Unless you grew up watching telenovelas (AKA Mexican soaps), you might not be familiar with Corazones Al Limite (Hearts’ Limit) or Amarte es mi Pecado (Loving You is My Sin), but unlike their American counterparts these daytime dramas are a huge part of not only Mexican culture, but pop culture all over world. Telenovelas are, in fact, one of Mexico’s largest exports and have an ardent viewership throughout Latin America as well as in Africa, Asia, Europe and the USA. They’ve birthed some big names, including Selma Hayek, Diego Luna and Gael García Bernal. One star, René Casados, was the image consultant for Carlos Salinas de Gortari, Mexico’s last president, and Rogelio Guerra, the male lead in Los Ricos También Lloran (The Rich Also Cry), was so popular in Russia that the show’s finale was watched by 70% of the population. Guerra even stood in for Boris Yeltsin to deliver the Russian New Year’s presidential address.
All these telenovelas are shot at the famous Televisa Studios, located in the San Ángel neighborhood of Mexico City. Because many of the actors who get their start in Mexican soap operas actually go on to film or become famous for their soap work, the studio has been dubbed “The Factory of Dreams,” which is also the title of photographer Stefan Ruíz’s upcoming book from the Aperture Foundation. Ruíz spent eight years behind the scenes at Televisa, shooting actors on and off set in a series of surreal portraits.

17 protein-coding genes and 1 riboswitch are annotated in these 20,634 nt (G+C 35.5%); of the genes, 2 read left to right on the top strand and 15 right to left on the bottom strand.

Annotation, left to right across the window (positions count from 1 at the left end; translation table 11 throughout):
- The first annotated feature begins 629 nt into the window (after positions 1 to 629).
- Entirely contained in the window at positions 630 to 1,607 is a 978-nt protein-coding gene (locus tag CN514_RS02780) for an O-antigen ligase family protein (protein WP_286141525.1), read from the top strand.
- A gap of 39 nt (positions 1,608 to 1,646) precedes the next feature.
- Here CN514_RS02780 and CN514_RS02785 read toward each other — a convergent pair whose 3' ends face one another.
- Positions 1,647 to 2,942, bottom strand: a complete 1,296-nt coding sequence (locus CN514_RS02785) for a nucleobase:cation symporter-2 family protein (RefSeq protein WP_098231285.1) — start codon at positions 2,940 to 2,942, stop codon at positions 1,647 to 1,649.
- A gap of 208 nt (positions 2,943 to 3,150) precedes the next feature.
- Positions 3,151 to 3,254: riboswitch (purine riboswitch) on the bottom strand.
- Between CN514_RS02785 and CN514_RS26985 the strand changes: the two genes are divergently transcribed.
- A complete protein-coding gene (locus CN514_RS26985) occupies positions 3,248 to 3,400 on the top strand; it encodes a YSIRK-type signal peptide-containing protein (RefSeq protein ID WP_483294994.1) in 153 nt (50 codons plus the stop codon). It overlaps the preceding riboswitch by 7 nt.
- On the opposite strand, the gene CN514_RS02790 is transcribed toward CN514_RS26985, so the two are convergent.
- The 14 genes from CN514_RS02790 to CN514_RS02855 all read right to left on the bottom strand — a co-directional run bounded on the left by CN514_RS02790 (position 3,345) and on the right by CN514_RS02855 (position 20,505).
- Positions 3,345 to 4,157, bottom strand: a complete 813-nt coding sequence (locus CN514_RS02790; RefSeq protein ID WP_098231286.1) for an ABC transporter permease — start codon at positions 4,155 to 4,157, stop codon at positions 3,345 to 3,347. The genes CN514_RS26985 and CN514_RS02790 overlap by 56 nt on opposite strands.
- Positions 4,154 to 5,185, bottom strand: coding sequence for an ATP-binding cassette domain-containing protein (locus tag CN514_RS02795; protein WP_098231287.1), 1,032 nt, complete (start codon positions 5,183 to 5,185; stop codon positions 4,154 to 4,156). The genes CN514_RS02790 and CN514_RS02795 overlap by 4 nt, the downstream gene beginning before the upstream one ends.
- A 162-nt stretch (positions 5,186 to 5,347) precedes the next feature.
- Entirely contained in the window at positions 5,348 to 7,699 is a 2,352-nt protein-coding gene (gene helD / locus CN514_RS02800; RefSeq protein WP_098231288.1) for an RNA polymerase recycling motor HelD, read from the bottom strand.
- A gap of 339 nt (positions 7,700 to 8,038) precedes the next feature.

Costumed in maid uniforms, sultry dresses, sharp suits or fully topless, it’s difficult to tell if these actors ever venture out of character. Ruíz also shot the students training for their impending celebrity status at the Televisa “soap school”, where they enact the genre’s most tried and true story lines of betrayal, deception and romance in what the book calls a “world of beautiful women, handsome men, and rags-to-riches Cinderella stories that reveal the underlying fantasies of social aspiration, as well as entrenched racial hierarchies.”
This article was originally published on Cool Hunting.